“Next week, she’d turn twenty nine. She always said when she reached twenty nine she’d stay there. She didn’t want to be thirty.” Ron dabbed at tears in the corners of his eyes. “ I guess she got her wish.”

            With his index finger, he traced Paige’s name on the marker. Overhead, two geese honked their arrival to the flock already wandering over the still-green lawns. They were permanent residents of the cemetery. Like Paige, Ron thought. Their cries, so lonely. Did Paige feel alone, deserted? The air had taken on a chill, and Ron stifled the urge to remove his jacket, to spread it over the mound, already starting to sink.

            “Don’t be an idiot,” he snapped at himself swiping at the tears again, she’s not even there.”

            “No, Paige is not there.” Mary knelt beside the young man. “Try to remember that, Ron. She’s in Heaven .She’s completely happy and, I believe, she’s talked to her little girl.”

            “If I could just be sure of that, that she’s in Heaven, I think I could handle it better. I know Christians aren’t supposed to grieve. But sometimes it feels I’ve been kicked in the stomach, and I can’t breathe. I know Paige did some awful things. I know she tried to make up for them, but...”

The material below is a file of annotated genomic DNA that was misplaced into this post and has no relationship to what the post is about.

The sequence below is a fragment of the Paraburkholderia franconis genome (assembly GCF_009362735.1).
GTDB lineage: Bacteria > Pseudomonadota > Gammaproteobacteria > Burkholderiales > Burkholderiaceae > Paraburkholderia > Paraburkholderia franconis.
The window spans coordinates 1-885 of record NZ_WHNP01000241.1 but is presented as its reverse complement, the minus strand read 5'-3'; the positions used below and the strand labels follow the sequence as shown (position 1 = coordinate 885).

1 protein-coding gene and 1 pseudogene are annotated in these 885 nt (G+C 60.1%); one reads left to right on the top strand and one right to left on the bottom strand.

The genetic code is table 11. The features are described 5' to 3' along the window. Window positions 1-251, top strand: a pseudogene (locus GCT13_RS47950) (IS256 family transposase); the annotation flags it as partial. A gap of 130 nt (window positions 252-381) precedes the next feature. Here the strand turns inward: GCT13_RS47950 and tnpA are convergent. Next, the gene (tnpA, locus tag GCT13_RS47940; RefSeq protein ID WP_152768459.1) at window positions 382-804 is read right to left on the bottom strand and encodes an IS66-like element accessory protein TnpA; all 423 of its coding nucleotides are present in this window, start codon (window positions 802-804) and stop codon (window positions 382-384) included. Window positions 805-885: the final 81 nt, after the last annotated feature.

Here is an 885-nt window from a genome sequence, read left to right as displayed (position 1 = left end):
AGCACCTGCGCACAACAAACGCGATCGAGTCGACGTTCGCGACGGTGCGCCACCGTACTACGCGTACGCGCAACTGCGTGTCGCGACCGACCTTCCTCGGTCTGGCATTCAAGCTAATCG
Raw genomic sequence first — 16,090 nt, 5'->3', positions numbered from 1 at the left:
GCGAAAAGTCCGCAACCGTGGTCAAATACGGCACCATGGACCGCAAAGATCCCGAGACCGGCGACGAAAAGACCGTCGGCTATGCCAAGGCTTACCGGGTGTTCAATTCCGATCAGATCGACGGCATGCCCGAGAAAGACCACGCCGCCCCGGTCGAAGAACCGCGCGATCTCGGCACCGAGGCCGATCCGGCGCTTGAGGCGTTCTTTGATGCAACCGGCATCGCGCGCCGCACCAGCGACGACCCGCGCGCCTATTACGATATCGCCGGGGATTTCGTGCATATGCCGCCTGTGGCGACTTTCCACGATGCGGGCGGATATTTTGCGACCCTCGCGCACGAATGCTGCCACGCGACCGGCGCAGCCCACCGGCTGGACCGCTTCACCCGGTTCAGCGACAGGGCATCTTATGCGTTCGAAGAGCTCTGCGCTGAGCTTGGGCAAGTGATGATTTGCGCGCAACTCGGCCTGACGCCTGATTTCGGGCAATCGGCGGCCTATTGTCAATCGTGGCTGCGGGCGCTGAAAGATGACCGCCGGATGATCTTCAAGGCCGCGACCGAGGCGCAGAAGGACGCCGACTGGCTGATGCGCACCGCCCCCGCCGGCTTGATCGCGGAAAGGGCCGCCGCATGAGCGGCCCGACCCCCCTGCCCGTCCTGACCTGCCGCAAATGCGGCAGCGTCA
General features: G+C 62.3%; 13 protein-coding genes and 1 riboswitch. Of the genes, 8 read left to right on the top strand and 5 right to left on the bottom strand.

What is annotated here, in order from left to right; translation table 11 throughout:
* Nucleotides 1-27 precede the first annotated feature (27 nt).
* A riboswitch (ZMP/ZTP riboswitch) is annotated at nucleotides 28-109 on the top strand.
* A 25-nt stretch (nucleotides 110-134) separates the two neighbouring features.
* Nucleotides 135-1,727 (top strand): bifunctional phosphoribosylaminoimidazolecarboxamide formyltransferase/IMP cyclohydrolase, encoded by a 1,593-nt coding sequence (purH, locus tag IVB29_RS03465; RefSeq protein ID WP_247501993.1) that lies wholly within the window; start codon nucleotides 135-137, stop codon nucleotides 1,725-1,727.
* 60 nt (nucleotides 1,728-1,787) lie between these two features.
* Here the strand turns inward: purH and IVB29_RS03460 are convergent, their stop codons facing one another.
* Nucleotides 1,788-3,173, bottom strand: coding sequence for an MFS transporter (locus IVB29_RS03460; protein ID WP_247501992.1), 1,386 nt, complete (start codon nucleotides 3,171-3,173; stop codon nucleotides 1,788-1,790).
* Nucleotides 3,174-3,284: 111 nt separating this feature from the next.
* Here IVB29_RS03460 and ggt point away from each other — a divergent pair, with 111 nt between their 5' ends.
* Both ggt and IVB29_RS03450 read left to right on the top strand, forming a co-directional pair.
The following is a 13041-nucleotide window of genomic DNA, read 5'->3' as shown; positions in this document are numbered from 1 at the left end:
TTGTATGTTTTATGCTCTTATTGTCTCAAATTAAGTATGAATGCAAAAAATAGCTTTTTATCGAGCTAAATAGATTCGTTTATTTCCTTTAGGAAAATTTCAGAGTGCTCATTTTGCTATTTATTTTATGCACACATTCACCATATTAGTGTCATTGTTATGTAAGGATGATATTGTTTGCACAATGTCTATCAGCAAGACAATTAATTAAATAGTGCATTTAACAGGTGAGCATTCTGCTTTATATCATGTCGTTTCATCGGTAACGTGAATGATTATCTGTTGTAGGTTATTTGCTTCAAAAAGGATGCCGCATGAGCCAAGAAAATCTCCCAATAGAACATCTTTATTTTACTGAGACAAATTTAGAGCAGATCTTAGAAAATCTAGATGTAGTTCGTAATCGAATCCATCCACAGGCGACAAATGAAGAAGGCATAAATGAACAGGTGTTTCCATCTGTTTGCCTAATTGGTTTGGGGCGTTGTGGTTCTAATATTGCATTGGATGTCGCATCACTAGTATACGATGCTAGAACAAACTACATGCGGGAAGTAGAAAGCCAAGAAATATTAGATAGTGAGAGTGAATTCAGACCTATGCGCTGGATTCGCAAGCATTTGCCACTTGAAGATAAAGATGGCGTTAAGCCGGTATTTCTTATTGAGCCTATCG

“Macie told you she’d made peace. And her being in Heaven doesn’t depend on what she did. It depends on her faith in the Lord; in His ability to save her. Something Macie remembers hearing Paige say...did she tell you about the Prodigal?”

            Ron shook his head. “Not that I remember. But so much is a blur.”

            “Well, it’s a parable from Matthew. I told the story to Bethany, and then Macie asked about it. Anyway, I’m sure Paige knew the story...about God’s love. Like the father who welcomed back his prodigal son. Macie must have reminded her about it; they had quite a while to talk. Before she escaped the clinic that night, she heard Paige say something to her about it being okay, about that prodigal thing. I think you can take comfort in that, Ron. And in God’s judgment.”

            Ron heard a snap and turned to see Pete holding the pieces of a broken twig. His eyes were red and his lip quivering. “Who told you Christians aren’t supposed to grieve? I miss Paige. I can’t imagine how you feel. If I lost Mary...Christians just aren’t supposed to be hopeless. We’ll see Paige again, Ron. I’m sure of that. But in the meantime, it sure gets lonely.”

            “Did I tell you Macie said Paige talked about adopting? She told Macie she thought we’d make good parents. We would have, too. Why would God take that away from me?”

            Mary put her hand on Ron’s arm. Oh, honey, if I had those kinds of answers…”

            Ron McKenzie leaned to the marker, his face against the cold metal, and kissed Paige’s name.

            “See you next week, baby. I love you.”




            With Macie’s parents banished to the Stones’ living room and everyone else gone home to attend to their evenings, Phil and Macie were finally alone.

            “You managed really well with your mother.” Phil gave her a thumbs-up.

            “She can get to me like nobody else. I guess it’s a mother-daughter thing.”